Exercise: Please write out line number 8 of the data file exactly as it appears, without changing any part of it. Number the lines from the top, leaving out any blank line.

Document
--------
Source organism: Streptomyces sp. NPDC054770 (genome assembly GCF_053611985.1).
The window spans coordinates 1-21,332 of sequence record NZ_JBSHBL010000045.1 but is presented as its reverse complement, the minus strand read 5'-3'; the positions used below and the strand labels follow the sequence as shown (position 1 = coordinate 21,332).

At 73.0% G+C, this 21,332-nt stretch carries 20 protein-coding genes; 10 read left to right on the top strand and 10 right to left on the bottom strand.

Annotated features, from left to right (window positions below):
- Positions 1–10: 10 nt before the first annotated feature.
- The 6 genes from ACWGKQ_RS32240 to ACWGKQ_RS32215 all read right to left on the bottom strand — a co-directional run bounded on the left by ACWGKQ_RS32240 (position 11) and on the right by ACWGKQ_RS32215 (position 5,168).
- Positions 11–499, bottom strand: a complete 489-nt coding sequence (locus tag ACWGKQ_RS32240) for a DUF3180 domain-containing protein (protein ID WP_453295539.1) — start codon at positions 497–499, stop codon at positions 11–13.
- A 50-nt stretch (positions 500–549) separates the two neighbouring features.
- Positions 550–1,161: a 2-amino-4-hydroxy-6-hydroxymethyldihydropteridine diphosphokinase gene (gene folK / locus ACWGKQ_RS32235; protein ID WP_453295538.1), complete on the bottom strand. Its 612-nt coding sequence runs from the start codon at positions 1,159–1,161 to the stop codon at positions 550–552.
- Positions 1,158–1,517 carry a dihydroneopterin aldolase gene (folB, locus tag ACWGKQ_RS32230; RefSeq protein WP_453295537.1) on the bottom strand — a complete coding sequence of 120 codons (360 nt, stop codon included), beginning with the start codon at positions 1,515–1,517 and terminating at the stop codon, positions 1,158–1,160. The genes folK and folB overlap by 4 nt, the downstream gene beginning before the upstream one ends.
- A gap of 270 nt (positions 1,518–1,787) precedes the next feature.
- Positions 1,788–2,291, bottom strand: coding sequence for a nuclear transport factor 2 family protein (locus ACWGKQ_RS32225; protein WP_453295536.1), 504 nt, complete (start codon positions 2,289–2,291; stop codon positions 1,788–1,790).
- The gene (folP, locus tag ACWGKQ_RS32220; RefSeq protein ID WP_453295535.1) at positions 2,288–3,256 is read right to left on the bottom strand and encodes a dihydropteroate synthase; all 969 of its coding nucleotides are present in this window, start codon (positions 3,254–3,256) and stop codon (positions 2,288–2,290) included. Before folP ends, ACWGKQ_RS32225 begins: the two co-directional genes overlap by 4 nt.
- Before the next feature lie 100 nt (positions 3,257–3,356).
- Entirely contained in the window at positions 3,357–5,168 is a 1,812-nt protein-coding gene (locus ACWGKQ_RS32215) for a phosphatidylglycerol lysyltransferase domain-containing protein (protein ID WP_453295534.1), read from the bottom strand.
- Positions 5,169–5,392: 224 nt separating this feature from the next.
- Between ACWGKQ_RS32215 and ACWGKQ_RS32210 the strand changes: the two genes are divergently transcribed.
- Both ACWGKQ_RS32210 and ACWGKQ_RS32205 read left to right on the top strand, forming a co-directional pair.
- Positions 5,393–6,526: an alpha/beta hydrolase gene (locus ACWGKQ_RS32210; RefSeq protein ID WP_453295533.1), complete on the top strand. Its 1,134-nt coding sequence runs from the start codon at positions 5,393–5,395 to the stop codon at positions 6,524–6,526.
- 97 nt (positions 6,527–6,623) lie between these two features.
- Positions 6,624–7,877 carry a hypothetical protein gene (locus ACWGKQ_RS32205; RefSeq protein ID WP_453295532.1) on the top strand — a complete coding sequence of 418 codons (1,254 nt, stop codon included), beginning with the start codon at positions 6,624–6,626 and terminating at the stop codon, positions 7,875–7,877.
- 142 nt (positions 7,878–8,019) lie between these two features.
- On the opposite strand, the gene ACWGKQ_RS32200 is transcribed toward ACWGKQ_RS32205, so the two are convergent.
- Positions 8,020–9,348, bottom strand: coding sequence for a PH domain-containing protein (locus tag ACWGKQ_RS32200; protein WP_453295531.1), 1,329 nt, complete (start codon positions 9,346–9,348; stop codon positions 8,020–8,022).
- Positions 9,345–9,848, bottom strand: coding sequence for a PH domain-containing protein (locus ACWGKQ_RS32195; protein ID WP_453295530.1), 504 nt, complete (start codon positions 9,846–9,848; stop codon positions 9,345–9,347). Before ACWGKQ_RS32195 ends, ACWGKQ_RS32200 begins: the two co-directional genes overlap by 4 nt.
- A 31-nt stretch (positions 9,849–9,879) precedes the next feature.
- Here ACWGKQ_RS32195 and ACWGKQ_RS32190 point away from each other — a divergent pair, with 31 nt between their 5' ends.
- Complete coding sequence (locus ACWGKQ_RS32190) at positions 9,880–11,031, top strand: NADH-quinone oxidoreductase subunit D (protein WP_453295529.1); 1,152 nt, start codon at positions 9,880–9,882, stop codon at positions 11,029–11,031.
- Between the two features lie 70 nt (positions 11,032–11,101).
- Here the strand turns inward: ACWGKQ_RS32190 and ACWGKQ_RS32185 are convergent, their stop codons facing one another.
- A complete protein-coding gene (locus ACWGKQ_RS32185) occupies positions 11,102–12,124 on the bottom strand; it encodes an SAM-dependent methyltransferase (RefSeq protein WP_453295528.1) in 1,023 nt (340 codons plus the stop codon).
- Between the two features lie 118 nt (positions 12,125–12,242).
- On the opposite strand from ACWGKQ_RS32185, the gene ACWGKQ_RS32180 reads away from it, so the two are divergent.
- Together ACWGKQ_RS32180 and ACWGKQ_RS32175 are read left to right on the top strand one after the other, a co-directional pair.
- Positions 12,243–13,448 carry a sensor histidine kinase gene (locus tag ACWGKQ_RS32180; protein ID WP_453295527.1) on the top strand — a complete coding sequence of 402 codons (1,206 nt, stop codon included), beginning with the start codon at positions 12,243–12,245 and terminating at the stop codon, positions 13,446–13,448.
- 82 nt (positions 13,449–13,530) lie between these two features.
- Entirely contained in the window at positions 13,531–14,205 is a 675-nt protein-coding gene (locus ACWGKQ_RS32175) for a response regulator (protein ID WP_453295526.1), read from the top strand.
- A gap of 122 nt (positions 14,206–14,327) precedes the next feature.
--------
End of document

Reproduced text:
- A 50-nt stretch (positions 500–549) separates the two neighbouring features.